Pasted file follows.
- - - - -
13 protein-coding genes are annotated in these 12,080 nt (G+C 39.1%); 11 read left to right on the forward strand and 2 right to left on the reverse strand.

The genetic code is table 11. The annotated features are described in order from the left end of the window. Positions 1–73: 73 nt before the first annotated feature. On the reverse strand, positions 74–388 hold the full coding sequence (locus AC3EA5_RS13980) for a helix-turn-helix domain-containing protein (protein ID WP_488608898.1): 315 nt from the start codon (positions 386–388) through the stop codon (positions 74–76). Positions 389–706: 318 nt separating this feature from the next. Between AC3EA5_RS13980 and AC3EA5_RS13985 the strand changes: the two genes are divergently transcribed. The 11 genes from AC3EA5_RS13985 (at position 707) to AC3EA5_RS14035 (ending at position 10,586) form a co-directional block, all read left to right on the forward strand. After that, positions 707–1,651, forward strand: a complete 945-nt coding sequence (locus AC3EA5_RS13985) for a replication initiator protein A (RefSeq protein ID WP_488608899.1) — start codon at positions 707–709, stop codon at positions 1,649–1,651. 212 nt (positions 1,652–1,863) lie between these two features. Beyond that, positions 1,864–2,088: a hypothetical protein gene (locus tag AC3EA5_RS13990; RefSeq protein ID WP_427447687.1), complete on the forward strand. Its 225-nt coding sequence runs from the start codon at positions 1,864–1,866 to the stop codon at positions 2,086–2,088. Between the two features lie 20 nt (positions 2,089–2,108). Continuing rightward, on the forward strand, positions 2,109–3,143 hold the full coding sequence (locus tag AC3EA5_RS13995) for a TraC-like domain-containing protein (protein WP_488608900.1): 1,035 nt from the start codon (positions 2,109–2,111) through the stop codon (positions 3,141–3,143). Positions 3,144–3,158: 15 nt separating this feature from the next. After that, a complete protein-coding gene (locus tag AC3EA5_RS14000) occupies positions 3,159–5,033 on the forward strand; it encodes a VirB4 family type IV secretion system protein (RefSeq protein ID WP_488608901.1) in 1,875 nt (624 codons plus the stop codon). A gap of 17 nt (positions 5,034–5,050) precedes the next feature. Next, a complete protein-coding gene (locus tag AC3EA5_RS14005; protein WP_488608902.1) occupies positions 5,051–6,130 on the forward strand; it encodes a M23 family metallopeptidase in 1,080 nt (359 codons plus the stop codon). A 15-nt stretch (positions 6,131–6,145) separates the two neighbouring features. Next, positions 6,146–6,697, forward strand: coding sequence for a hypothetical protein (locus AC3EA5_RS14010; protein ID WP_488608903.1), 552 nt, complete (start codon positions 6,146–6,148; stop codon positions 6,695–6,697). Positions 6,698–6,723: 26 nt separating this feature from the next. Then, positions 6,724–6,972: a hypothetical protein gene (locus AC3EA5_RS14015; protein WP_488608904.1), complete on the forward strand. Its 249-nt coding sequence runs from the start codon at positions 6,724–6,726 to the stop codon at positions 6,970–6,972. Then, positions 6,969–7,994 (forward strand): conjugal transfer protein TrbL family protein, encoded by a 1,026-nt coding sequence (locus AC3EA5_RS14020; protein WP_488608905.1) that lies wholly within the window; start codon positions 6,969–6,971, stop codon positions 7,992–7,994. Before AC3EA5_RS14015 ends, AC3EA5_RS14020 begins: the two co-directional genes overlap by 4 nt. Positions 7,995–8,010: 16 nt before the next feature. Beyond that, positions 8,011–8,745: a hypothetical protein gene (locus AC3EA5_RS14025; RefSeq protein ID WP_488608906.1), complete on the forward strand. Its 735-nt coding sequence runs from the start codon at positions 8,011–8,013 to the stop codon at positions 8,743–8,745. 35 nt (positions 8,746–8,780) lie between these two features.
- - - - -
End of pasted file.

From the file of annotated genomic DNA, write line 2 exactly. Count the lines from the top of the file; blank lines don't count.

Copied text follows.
The genetic code is table 11. The annotated features are described in order from the left end of the window. Positions 1–73: 73 nt before the first annotated feature. On the reverse strand, positions 74–388 hold the full coding sequence (locus AC3EA5_RS13980) for a helix-turn-helix domain-containing protein (protein ID WP_488608898.1): 315 nt from the start codon (positions 386–388) through the stop codon (positions 74–76). Positions 389–706: 318 nt separating this feature from the next. Between AC3EA5_RS13980 and AC3EA5_RS13985 the strand changes: the two genes are divergently transcribed. The 11 genes from AC3EA5_RS13985 (at position 707) to AC3EA5_RS14035 (ending at position 10,586) form a co-directional block, all read left to right on the forward strand. After that, positions 707–1,651, forward strand: a complete 945-nt coding sequence (locus AC3EA5_RS13985) for a replication initiator protein A (RefSeq protein ID WP_488608899.1) — start codon at positions 707–709, stop codon at positions 1,649–1,651. 212 nt (positions 1,652–1,863) lie between these two features. Beyond that, positions 1,864–2,088: a hypothetical protein gene (locus tag AC3EA5_RS13990; RefSeq protein ID WP_427447687.1), complete on the forward strand. Its 225-nt coding sequence runs from the start codon at positions 1,864–1,866 to the stop codon at positions 2,086–2,088. Between the two features lie 20 nt (positions 2,089–2,108). Continuing rightward, on the forward strand, positions 2,109–3,143 hold the full coding sequence (locus tag AC3EA5_RS13995) for a TraC-like domain-containing protein (protein WP_488608900.1): 1,035 nt from the start codon (positions 2,109–2,111) through the stop codon (positions 3,141–3,143). Positions 3,144–3,158: 15 nt separating this feature from the next. After that, a complete protein-coding gene (locus tag AC3EA5_RS14000) occupies positions 3,159–5,033 on the forward strand; it encodes a VirB4 family type IV secretion system protein (RefSeq protein ID WP_488608901.1) in 1,875 nt (624 codons plus the stop codon). A gap of 17 nt (positions 5,034–5,050) precedes the next feature. Next, a complete protein-coding gene (locus tag AC3EA5_RS14005; protein WP_488608902.1) occupies positions 5,051–6,130 on the forward strand; it encodes a M23 family metallopeptidase in 1,080 nt (359 codons plus the stop codon). A 15-nt stretch (positions 6,131–6,145) separates the two neighbouring features. Next, positions 6,146–6,697, forward strand: coding sequence for a hypothetical protein (locus AC3EA5_RS14010; protein ID WP_488608903.1), 552 nt, complete (start codon positions 6,146–6,148; stop codon positions 6,695–6,697). Positions 6,698–6,723: 26 nt separating this feature from the next. Then, positions 6,724–6,972: a hypothetical protein gene (locus AC3EA5_RS14015; protein WP_488608904.1), complete on the forward strand. Its 249-nt coding sequence runs from the start codon at positions 6,724–6,726 to the stop codon at positions 6,970–6,972. Then, positions 6,969–7,994 (forward strand): conjugal transfer protein TrbL family protein, encoded by a 1,026-nt coding sequence (locus AC3EA5_RS14020; protein WP_488608905.1) that lies wholly within the window; start codon positions 6,969–6,971, stop codon positions 7,992–7,994. Before AC3EA5_RS14015 ends, AC3EA5_RS14020 begins: the two co-directional genes overlap by 4 nt. Positions 7,995–8,010: 16 nt before the next feature. Beyond that, positions 8,011–8,745: a hypothetical protein gene (locus AC3EA5_RS14025; RefSeq protein ID WP_488608906.1), complete on the forward strand. Its 735-nt coding sequence runs from the start codon at positions 8,011–8,013 to the stop codon at positions 8,743–8,745. 35 nt (positions 8,746–8,780) lie between these two features.